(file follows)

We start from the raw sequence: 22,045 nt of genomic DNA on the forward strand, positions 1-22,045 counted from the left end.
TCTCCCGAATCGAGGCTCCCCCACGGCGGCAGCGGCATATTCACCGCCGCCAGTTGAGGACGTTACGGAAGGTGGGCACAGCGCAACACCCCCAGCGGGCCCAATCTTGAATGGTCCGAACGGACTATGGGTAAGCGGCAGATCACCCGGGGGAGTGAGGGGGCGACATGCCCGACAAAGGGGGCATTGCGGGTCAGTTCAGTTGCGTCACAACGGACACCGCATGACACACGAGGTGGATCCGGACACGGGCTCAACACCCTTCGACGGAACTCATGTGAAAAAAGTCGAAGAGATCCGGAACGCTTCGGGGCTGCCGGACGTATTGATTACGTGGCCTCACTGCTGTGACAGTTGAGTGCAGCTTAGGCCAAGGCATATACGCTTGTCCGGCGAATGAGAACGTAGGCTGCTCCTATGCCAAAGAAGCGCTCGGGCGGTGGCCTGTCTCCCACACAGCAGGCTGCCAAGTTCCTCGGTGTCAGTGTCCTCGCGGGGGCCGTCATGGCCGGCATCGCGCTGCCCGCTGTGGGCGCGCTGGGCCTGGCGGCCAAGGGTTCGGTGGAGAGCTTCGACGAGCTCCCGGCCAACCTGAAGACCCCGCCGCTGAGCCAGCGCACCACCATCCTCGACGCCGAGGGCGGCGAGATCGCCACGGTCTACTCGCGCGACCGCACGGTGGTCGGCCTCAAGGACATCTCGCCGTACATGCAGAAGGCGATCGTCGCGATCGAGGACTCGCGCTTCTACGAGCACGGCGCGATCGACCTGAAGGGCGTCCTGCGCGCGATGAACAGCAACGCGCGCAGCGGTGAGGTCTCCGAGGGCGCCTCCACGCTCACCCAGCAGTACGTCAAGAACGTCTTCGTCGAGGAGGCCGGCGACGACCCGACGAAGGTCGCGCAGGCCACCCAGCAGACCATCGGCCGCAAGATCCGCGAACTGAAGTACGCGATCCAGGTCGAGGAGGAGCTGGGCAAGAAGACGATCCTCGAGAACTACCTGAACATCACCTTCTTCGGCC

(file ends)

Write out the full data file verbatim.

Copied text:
We start from the raw sequence: 22,045 nt of genomic DNA on the forward strand, positions 1-22,045 counted from the left end.
TCTCCCGAATCGAGGCTCCCCCACGGCGGCAGCGGCATATTCACCGCCGCCAGTTGAGGACGTTACGGAAGGTGGGCACAGCGCAACACCCCCAGCGGGCCCAATCTTGAATGGTCCGAACGGACTATGGGTAAGCGGCAGATCACCCGGGGGAGTGAGGGGGCGACATGCCCGACAAAGGGGGCATTGCGGGTCAGTTCAGTTGCGTCACAACGGACACCGCATGACACACGAGGTGGATCCGGACACGGGCTCAACACCCTTCGACGGAACTCATGTGAAAAAAGTCGAAGAGATCCGGAACGCTTCGGGGCTGCCGGACGTATTGATTACGTGGCCTCACTGCTGTGACAGTTGAGTGCAGCTTAGGCCAAGGCATATACGCTTGTCCGGCGAATGAGAACGTAGGCTGCTCCTATGCCAAAGAAGCGCTCGGGCGGTGGCCTGTCTCCCACACAGCAGGCTGCCAAGTTCCTCGGTGTCAGTGTCCTCGCGGGGGCCGTCATGGCCGGCATCGCGCTGCCCGCTGTGGGCGCGCTGGGCCTGGCGGCCAAGGGTTCGGTGGAGAGCTTCGACGAGCTCCCGGCCAACCTGAAGACCCCGCCGCTGAGCCAGCGCACCACCATCCTCGACGCCGAGGGCGGCGAGATCGCCACGGTCTACTCGCGCGACCGCACGGTGGTCGGCCTCAAGGACATCTCGCCGTACATGCAGAAGGCGATCGTCGCGATCGAGGACTCGCGCTTCTACGAGCACGGCGCGATCGACCTGAAGGGCGTCCTGCGCGCGATGAACAGCAACGCGCGCAGCGGTGAGGTCTCCGAGGGCGCCTCCACGCTCACCCAGCAGTACGTCAAGAACGTCTTCGTCGAGGAGGCCGGCGACGACCCGACGAAGGTCGCGCAGGCCACCCAGCAGACCATCGGCCGCAAGATCCGCGAACTGAAGTACGCGATCCAGGTCGAGGAGGAGCTGGGCAAGAAGACGATCCTCGAGAACTACCTGAACATCACCTTCTTCGGCC